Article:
Have a sweet tooth? Find the answer in your genes.
Cake and cola and cookie lovers may well be able to blame their cravings on a common variant of a gene that controls the brain's ability to sense sugars in the body, a new University of Toronto study suggests. About one in five people has the variant.
The gene may also have implications for a person's risk of getting diabetes.
"In humans this gene functions as a glucose sensor in the brain to regulate appetite or food intake," says U of T nutrition expert Ahmed El-Sohemy, the study's principal author.
"It's involved in the brain's ability to detect sugar, and when (you) have had enough," says El-Sohmey, Canada research chair in nutrigenomics at the school.
People with the variant of the gene GLUT 2 consistently ate more sweets and drank more high-calorie drinks that those with the more common form of it, the study published today in the journal Physiological Genomics found.
The GLUT 2 gene, which also helps regulate insulin release from the pancreas, has long been known to be involved in breaking down sugars in the body.
The study, which involved about 850 subjects, began as a look at the gene's pancreatic function and whether it determined how efficiently the body clears sugar from the bloodstream.
Researchers discovered the gene's neurological role helps determine who will become a chocoholic.
"Surprisingly, we were just looking at the basic characteristics of the people with the variant and without the variant," El-Sohemy says. "And everything was the same – height, weight, physical activity – except their sugar consumption."
El-Sohemy's team recruited two cohorts of subjects for the study.
One group was older, sedentary and overweight; the other included only young, fit and lean individuals.
Yet in both groups, El-Sohemy says, the 20 per cent of subjects with the variant also had significantly higher sugar consumption.
"We looked at their habitual diet ... and sure enough, everything was the same except for glucose (consumption)," he says. "Those who had the rare version ... consumed more sugar."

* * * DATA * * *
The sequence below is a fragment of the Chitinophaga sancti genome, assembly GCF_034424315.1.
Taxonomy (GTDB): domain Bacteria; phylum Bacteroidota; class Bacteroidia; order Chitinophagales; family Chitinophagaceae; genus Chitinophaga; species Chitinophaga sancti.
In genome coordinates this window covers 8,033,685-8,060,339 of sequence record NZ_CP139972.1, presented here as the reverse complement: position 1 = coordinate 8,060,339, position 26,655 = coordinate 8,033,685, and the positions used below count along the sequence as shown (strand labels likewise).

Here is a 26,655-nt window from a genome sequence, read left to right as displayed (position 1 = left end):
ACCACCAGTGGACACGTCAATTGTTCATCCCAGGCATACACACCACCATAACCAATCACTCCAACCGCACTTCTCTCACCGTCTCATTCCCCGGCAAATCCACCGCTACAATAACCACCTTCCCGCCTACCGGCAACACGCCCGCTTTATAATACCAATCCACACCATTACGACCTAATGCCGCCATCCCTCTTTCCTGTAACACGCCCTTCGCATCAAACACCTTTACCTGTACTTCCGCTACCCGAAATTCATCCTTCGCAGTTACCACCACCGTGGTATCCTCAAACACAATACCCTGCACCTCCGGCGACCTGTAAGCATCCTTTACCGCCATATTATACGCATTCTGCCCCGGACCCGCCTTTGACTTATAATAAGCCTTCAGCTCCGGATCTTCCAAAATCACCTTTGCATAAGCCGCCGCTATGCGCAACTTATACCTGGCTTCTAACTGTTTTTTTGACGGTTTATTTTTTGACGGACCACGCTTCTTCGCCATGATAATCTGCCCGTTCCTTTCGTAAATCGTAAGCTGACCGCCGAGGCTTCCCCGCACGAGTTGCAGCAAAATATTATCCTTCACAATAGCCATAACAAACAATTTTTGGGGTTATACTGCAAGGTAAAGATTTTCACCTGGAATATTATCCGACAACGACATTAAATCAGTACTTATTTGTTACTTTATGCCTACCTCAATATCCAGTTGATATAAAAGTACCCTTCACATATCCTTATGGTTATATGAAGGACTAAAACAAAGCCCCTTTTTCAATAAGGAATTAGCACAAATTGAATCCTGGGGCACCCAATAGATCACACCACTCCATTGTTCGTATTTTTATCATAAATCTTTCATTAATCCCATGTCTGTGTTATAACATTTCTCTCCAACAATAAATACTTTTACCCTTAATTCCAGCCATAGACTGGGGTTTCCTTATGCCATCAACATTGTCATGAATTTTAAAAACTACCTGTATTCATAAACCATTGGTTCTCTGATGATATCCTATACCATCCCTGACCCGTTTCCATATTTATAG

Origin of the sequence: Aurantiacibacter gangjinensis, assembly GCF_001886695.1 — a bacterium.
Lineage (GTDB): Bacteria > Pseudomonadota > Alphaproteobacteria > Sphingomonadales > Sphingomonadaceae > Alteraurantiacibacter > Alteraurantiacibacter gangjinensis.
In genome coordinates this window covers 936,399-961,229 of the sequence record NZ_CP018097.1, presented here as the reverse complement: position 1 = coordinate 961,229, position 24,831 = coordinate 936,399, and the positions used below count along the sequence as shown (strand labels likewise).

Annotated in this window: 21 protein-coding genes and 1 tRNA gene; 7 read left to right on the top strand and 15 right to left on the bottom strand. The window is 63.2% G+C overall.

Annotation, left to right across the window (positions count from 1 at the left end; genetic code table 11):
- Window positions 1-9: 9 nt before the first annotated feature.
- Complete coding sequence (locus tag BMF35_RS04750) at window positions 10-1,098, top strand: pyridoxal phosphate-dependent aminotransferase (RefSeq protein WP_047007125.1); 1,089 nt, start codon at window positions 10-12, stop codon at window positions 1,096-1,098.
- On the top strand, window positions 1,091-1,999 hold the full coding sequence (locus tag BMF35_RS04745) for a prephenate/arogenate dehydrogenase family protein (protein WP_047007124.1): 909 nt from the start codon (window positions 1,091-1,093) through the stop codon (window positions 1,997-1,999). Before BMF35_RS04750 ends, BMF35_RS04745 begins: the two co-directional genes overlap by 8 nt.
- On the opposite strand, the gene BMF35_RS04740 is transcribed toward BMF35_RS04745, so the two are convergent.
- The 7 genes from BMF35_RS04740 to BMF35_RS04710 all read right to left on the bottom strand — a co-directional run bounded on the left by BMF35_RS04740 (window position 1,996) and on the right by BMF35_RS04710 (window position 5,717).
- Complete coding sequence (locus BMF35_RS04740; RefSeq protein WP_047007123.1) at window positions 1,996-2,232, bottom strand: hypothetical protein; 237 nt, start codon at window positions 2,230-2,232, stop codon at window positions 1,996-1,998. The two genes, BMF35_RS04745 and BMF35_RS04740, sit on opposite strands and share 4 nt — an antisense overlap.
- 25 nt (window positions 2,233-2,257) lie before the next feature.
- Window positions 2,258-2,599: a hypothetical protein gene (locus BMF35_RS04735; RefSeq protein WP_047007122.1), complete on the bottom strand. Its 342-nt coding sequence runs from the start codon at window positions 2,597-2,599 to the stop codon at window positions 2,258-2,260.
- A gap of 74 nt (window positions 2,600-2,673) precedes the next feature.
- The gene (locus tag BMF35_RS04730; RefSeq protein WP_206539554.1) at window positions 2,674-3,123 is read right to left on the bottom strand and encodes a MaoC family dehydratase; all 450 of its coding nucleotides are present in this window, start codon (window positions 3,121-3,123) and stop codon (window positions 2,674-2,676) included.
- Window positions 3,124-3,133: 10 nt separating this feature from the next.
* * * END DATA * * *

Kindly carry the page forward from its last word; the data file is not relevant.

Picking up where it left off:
El-Sohemy says the normal gene probably allows the brain to sense when the body has had enough sugar and suppresses appetite.
Brains regulated by the variant would have a diminished ability to recognize when sugar levels were elevated and would not shut down consumption.
"Traditionally, this gene has been viewed as being expressed in the pancreas, but it turns out it's also expressed in regions of the brain that regulate appetite," El-Sohemy says.
The study offers an example of the role genetics may play in eating habits and obesity, says Diane Finegood, head of nutrition, metabolism and diabetes with the Canadian Institutes of Health Research.
"They are identifying a potentially important connection between the brain and behaviour or the stimulus for behaviours," Finegood says.
"It helps to highlight for the public that there are important connections between the genes and our environments and our behaviour."
El-Sohemy says GLUT 2 would not account for all sweet cravings, and that there may be taste genes also involved in food desires. But almost everyone with the variant would be inclined to eat sweets.
It could also play a role in obesity and diabetes risk.
Among the younger group studied, those with the variant had a significantly higher body mass index, El-Sohemy says. "In the older population, they were all overweight. Still, those who had the variant were slightly heavier."